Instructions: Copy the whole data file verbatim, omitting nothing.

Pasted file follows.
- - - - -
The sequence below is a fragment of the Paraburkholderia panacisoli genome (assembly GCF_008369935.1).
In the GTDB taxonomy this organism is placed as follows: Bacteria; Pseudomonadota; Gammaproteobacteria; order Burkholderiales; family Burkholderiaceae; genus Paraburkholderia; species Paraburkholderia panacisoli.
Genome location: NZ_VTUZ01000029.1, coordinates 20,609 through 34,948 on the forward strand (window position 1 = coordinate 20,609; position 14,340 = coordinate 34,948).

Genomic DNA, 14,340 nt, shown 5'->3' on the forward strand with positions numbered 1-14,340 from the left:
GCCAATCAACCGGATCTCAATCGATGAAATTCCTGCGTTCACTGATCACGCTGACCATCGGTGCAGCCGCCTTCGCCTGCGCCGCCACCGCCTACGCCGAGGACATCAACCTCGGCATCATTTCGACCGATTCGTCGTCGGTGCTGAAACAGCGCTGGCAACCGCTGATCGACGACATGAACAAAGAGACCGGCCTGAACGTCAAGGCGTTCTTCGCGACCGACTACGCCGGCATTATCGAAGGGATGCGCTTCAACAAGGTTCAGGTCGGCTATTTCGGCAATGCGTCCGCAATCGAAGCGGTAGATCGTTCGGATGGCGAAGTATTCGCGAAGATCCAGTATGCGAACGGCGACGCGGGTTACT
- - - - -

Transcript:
The sequence below is a fragment of the Paraburkholderia panacisoli genome (assembly GCF_008369935.1).
In the GTDB taxonomy this organism is placed as follows: Bacteria; Pseudomonadota; Gammaproteobacteria; order Burkholderiales; family Burkholderiaceae; genus Paraburkholderia; species Paraburkholderia panacisoli.
Genome location: NZ_VTUZ01000029.1, coordinates 20,609 through 34,948 on the forward strand (window position 1 = coordinate 20,609; position 14,340 = coordinate 34,948).

Genomic DNA, 14,340 nt, shown 5'->3' on the forward strand with positions numbered 1-14,340 from the left:
GCCAATCAACCGGATCTCAATCGATGAAATTCCTGCGTTCACTGATCACGCTGACCATCGGTGCAGCCGCCTTCGCCTGCGCCGCCACCGCCTACGCCGAGGACATCAACCTCGGCATCATTTCGACCGATTCGTCGTCGGTGCTGAAACAGCGCTGGCAACCGCTGATCGACGACATGAACAAAGAGACCGGCCTGAACGTCAAGGCGTTCTTCGCGACCGACTACGCCGGCATTATCGAAGGGATGCGCTTCAACAAGGTTCAGGTCGGCTATTTCGGCAATGCGTCCGCAATCGAAGCGGTAGATCGTTCGGATGGCGAAGTATTCGCGAAGATCCAGTATGCGAACGGCGACGCGGGTTACT